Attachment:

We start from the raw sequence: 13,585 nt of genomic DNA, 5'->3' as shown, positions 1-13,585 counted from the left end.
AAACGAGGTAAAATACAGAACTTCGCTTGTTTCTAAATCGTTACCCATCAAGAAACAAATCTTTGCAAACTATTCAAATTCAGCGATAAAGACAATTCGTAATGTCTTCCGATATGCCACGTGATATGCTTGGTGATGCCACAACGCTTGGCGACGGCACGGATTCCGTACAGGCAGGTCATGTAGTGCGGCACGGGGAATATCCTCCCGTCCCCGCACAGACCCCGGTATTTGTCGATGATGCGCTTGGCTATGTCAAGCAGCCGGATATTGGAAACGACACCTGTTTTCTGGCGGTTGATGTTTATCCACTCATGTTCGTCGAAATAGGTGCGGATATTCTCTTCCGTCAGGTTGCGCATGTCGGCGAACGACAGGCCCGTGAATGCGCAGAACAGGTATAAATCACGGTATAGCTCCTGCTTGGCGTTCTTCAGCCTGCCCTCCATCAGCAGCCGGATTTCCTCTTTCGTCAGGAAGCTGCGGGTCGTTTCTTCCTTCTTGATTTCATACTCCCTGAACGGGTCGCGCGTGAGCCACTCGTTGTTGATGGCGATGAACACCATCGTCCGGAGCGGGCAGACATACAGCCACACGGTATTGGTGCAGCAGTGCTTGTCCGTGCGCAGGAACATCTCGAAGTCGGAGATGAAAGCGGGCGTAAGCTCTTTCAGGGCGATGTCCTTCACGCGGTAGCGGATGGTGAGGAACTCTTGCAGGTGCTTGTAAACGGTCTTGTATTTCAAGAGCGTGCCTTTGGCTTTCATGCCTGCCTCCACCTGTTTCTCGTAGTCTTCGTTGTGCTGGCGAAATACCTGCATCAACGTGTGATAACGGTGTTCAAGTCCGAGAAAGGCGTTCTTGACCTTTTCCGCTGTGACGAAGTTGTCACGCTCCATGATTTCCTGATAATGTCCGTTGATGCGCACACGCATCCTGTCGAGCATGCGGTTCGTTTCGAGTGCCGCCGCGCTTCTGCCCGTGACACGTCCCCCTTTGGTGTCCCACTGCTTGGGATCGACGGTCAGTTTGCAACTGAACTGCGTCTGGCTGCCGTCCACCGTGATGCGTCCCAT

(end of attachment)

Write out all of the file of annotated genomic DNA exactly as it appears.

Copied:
We start from the raw sequence: 13,585 nt of genomic DNA, 5'->3' as shown, positions 1-13,585 counted from the left end.
AAACGAGGTAAAATACAGAACTTCGCTTGTTTCTAAATCGTTACCCATCAAGAAACAAATCTTTGCAAACTATTCAAATTCAGCGATAAAGACAATTCGTAATGTCTTCCGATATGCCACGTGATATGCTTGGTGATGCCACAACGCTTGGCGACGGCACGGATTCCGTACAGGCAGGTCATGTAGTGCGGCACGGGGAATATCCTCCCGTCCCCGCACAGACCCCGGTATTTGTCGATGATGCGCTTGGCTATGTCAAGCAGCCGGATATTGGAAACGACACCTGTTTTCTGGCGGTTGATGTTTATCCACTCATGTTCGTCGAAATAGGTGCGGATATTCTCTTCCGTCAGGTTGCGCATGTCGGCGAACGACAGGCCCGTGAATGCGCAGAACAGGTATAAATCACGGTATAGCTCCTGCTTGGCGTTCTTCAGCCTGCCCTCCATCAGCAGCCGGATTTCCTCTTTCGTCAGGAAGCTGCGGGTCGTTTCTTCCTTCTTGATTTCATACTCCCTGAACGGGTCGCGCGTGAGCCACTCGTTGTTGATGGCGATGAACACCATCGTCCGGAGCGGGCAGACATACAGCCACACGGTATTGGTGCAGCAGTGCTTGTCCGTGCGCAGGAACATCTCGAAGTCGGAGATGAAAGCGGGCGTAAGCTCTTTCAGGGCGATGTCCTTCACGCGGTAGCGGATGGTGAGGAACTCTTGCAGGTGCTTGTAAACGGTCTTGTATTTCAAGAGCGTGCCTTTGGCTTTCATGCCTGCCTCCACCTGTTTCTCGTAGTCTTCGTTGTGCTGGCGAAATACCTGCATCAACGTGTGATAACGGTGTTCAAGTCCGAGAAAGGCGTTCTTGACCTTTTCCGCTGTGACGAAGTTGTCACGCTCCATGATTTCCTGATAATGTCCGTTGATGCGCACACGCATCCTGTCGAGCATGCGGTTCGTTTCGAGTGCCGCCGCGCTTCTGCCCGTGACACGTCCCCCTTTGGTGTCCCACTGCTTGGGATCGACGGTCAGTTTGCAACTGAACTGCGTCTGGCTGCCGTCCACCGTGATGCGTCCCAT